The World's Strongest Man
“I woke up in a massive pool of blood,” he recalls. “I had blood coming out of my nose, my tear ducts, my ears. I remember paramedics having to race to the scene to assist me. I had burst blood vessels in my brain during the lift. My heart rate was through the roof, my blood pressure was unreadable. I couldn’t see, I lost my vision for a few hours and for about two weeks I forgot my kids’ names. That nearly killed me”.
Eddie Hall didn't just break the Deadlift record. He smashed it. 500kg. 1102 pounds. Half a metric tonne.
The previous record was 465kg. And the world record typically improved by 2-3kg at most each time it was broken. Eddie Hall broke it by 35kg. And he did it despite never lifting more than 457kg before that day. The story of how Hall managed this is incredible. He literally went all out to engage himself in fight or flight mode, to trigger the maximal amount of adrenaline.
He explains the incredible process behind how this was done in the video below.
(The video has been set to start at 12min 23 secs, when Hall starts discussing the deadlift attempt. The video is filmed with Brian Shaw, himself 4 times World Strongest Man).
(Adrenaline is a hormone, triggered by our sympathetic nervous system. You can find out more about hormones at the endocrinology page. You'll also find the page on fear interesting.)
Pretty incredible huh? He practised for months and months to be able to force himself, literally, into a do-or-die situation, that shocked his body into recruiting all the muscle fibres he had.
These World Strongest Men might seem like so far removed from most of us. And because they are so outwardly distinctive - so enormous and bulky, it is easy to think of Strongmen like Eddie Hall and Brian Shaw as just big slabs of meat. But many of them are incredibly interesting people, with intriguing life-stories.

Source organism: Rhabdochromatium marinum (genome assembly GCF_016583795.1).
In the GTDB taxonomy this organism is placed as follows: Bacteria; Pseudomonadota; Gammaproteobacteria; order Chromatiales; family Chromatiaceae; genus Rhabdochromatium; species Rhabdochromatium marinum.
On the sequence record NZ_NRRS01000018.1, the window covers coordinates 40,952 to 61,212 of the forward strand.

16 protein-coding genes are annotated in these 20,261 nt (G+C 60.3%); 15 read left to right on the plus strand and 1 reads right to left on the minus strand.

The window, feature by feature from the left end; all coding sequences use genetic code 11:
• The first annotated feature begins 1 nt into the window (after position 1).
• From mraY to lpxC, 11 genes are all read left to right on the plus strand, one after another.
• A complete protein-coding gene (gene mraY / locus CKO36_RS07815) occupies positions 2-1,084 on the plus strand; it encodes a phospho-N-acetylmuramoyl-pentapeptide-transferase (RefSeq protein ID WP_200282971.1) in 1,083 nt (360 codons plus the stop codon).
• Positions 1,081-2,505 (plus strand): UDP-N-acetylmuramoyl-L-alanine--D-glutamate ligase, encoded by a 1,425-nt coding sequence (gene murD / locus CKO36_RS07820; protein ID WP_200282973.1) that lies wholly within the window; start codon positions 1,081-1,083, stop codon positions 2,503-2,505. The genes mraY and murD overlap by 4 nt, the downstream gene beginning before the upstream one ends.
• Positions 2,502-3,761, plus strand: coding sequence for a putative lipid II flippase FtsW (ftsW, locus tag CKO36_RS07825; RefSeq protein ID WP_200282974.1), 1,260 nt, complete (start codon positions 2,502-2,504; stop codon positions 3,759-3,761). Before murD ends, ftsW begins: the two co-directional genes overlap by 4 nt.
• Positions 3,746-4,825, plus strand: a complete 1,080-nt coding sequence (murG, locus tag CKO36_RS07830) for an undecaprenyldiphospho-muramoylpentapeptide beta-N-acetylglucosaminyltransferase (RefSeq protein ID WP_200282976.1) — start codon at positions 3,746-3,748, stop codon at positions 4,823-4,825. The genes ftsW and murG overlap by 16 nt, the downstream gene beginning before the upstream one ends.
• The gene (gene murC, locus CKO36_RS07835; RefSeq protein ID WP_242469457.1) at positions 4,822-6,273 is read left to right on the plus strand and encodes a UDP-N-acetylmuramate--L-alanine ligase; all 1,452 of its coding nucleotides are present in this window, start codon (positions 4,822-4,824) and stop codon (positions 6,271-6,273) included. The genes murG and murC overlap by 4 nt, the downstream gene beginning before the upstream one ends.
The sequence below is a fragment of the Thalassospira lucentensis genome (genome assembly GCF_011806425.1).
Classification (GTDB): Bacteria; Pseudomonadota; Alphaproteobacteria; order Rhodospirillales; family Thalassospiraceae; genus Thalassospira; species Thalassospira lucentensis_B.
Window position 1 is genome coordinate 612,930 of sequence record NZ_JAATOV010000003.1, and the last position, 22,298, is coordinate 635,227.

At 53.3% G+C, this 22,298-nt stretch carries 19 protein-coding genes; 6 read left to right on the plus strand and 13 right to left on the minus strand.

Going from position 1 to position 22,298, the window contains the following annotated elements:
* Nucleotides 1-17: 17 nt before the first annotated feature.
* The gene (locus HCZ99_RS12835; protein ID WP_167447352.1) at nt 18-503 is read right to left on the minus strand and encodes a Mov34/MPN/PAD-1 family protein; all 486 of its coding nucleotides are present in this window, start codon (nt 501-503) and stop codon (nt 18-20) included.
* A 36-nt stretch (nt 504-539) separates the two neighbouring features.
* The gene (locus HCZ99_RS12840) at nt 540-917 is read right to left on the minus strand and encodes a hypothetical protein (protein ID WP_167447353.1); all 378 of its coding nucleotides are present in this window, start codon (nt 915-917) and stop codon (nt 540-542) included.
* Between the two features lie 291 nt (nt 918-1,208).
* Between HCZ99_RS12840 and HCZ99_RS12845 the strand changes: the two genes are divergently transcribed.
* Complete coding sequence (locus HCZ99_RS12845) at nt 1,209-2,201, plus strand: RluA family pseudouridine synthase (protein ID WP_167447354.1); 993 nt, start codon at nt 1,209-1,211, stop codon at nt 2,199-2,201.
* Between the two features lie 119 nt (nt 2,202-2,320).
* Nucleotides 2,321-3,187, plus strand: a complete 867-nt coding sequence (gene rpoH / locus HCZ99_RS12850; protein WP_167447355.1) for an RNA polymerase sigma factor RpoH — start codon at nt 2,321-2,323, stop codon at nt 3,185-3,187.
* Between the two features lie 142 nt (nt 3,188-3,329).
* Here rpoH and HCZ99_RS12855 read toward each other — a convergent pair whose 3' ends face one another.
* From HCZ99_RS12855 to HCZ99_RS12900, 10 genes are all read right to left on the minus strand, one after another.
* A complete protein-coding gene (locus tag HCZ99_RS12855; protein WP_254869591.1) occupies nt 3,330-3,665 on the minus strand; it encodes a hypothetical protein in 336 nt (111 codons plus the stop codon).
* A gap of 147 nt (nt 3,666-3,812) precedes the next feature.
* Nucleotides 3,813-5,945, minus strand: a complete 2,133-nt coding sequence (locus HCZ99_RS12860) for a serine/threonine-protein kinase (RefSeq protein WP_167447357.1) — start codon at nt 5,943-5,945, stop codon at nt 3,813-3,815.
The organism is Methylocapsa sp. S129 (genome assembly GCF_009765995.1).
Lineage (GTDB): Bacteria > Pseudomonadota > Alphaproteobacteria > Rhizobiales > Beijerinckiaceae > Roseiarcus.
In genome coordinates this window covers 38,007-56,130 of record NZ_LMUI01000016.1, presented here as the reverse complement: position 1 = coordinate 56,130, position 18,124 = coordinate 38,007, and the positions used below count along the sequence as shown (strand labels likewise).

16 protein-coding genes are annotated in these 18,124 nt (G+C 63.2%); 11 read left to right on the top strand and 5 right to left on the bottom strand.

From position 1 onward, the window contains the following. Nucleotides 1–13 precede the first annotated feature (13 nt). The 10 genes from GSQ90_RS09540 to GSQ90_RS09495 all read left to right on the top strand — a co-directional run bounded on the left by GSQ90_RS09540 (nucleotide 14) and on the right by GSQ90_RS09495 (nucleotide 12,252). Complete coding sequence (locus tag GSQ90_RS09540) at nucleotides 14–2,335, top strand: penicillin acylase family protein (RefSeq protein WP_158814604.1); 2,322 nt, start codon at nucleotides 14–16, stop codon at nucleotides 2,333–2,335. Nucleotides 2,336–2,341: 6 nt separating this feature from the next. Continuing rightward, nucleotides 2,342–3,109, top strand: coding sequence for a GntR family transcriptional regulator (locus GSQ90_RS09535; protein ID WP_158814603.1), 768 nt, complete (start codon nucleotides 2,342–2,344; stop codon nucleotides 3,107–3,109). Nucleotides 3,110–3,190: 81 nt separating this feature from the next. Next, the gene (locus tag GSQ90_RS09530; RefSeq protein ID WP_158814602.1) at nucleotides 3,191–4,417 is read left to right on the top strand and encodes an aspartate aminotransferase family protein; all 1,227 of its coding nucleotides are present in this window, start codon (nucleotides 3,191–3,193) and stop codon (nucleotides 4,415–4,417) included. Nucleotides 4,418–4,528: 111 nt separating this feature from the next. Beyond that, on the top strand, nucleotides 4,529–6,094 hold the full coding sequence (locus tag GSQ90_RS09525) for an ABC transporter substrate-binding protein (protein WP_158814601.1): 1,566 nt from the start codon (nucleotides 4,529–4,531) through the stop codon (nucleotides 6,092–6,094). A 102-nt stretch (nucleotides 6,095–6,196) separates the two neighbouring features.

It's hard to believe, but Eddie Hall was once earmarked by the United Kingdom as a potential Olympic Swimmer.
He fell out of the swimming program because of disciplinary issues. In 2007, as a 19-year-old, he entered his first strongman competition. He placed 5th. On the way back home, he wrote on Facebook that he will become the Strongest Man in the World.
9 years later, in 2016, he broke the Deadlift Record.
10 years later, almost to the day he wrote that Facebook post, Eddie Hall won the 2017 World Strongest Man. He fulfilled his promise to himself.
But what did it take for him to become World Strongest Man?
“I didn’t care about my well-being. I didn’t care about anybody around me – my wife, my kids, my family, mum, dad, brothers – I didn’t give a fuck. I was training four hours a day, physio - two hours a day, stretching an hour a day, hot-cold treatments an hour a day, hyperbaric an hour a day, meditation, I was sleeping 13 hours a day. Then there was food prep and eating. Honestly, no joke, I would see my wife and kids for an hour or two a week at most. And that put so much strain on me mentally because, if I failed, all that fucking sacrifice would have been for nothing. And that in itself made me very anxious and very depressed. I was paying my wife no attention. I would fuck up Christmas, birthdays, meals out, I wouldn’t do anything because I was obsessed with Strongman."